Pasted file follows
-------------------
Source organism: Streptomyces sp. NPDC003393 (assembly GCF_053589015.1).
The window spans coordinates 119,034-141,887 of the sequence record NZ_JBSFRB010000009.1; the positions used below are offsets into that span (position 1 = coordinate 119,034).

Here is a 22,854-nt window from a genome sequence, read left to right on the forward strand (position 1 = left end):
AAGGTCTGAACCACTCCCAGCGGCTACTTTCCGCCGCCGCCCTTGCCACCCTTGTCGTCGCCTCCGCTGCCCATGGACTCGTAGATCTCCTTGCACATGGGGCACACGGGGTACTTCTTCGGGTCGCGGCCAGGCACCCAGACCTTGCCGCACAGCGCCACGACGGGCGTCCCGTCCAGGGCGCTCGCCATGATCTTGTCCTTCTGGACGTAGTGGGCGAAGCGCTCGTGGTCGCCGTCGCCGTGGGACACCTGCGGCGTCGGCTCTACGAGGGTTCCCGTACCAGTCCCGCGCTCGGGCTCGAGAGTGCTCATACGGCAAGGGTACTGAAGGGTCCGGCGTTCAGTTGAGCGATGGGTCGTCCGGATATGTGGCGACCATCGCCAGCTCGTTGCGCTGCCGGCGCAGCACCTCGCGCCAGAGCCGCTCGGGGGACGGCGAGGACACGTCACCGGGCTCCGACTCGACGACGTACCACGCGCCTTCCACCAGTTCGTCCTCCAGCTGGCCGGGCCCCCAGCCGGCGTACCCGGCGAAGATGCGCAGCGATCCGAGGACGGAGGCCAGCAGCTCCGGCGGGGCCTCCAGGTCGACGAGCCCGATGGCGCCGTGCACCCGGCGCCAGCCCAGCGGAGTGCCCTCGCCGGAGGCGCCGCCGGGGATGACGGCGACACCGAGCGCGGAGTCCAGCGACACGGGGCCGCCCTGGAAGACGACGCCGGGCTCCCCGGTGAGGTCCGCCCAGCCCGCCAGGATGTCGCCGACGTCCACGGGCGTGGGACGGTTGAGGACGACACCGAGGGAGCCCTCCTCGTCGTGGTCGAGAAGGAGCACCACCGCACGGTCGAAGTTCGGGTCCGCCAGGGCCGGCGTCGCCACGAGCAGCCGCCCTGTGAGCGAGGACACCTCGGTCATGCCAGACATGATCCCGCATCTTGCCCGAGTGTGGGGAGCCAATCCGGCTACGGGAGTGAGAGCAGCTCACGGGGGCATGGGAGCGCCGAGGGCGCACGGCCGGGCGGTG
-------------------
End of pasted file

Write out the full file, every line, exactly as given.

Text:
Source organism: Streptomyces sp. NPDC003393 (assembly GCF_053589015.1).
The window spans coordinates 119,034-141,887 of the sequence record NZ_JBSFRB010000009.1; the positions used below are offsets into that span (position 1 = coordinate 119,034).

Here is a 22,854-nt window from a genome sequence, read left to right on the forward strand (position 1 = left end):
AAGGTCTGAACCACTCCCAGCGGCTACTTTCCGCCGCCGCCCTTGCCACCCTTGTCGTCGCCTCCGCTGCCCATGGACTCGTAGATCTCCTTGCACATGGGGCACACGGGGTACTTCTTCGGGTCGCGGCCAGGCACCCAGACCTTGCCGCACAGCGCCACGACGGGCGTCCCGTCCAGGGCGCTCGCCATGATCTTGTCCTTCTGGACGTAGTGGGCGAAGCGCTCGTGGTCGCCGTCGCCGTGGGACACCTGCGGCGTCGGCTCTACGAGGGTTCCCGTACCAGTCCCGCGCTCGGGCTCGAGAGTGCTCATACGGCAAGGGTACTGAAGGGTCCGGCGTTCAGTTGAGCGATGGGTCGTCCGGATATGTGGCGACCATCGCCAGCTCGTTGCGCTGCCGGCGCAGCACCTCGCGCCAGAGCCGCTCGGGGGACGGCGAGGACACGTCACCGGGCTCCGACTCGACGACGTACCACGCGCCTTCCACCAGTTCGTCCTCCAGCTGGCCGGGCCCCCAGCCGGCGTACCCGGCGAAGATGCGCAGCGATCCGAGGACGGAGGCCAGCAGCTCCGGCGGGGCCTCCAGGTCGACGAGCCCGATGGCGCCGTGCACCCGGCGCCAGCCCAGCGGAGTGCCCTCGCCGGAGGCGCCGCCGGGGATGACGGCGACACCGAGCGCGGAGTCCAGCGACACGGGGCCGCCCTGGAAGACGACGCCGGGCTCCCCGGTGAGGTCCGCCCAGCCCGCCAGGATGTCGCCGACGTCCACGGGCGTGGGACGGTTGAGGACGACACCGAGGGAGCCCTCCTCGTCGTGGTCGAGAAGGAGCACCACCGCACGGTCGAAGTTCGGGTCCGCCAGGGCCGGCGTCGCCACGAGCAGCCGCCCTGTGAGCGAGGACACCTCGGTCATGCCAGACATGATCCCGCATCTTGCCCGAGTGTGGGGAGCCAATCCGGCTACGGGAGTGAGAGCAGCTCACGGGGGCATGGGAGCGCCGAGGGCGCACGGCCGGGCGGTG